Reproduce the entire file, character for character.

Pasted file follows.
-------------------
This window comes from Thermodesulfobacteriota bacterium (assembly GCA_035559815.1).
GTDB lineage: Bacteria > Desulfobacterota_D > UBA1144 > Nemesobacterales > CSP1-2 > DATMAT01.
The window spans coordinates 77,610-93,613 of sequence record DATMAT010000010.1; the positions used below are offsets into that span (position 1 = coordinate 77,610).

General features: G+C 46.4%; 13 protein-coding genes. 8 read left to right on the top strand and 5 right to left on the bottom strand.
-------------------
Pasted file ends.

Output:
This window comes from Thermodesulfobacteriota bacterium (assembly GCA_035559815.1).
GTDB lineage: Bacteria > Desulfobacterota_D > UBA1144 > Nemesobacterales > CSP1-2 > DATMAT01.
The window spans coordinates 77,610-93,613 of sequence record DATMAT010000010.1; the positions used below are offsets into that span (position 1 = coordinate 77,610).

General features: G+C 46.4%; 13 protein-coding genes. 8 read left to right on the top strand and 5 right to left on the bottom strand.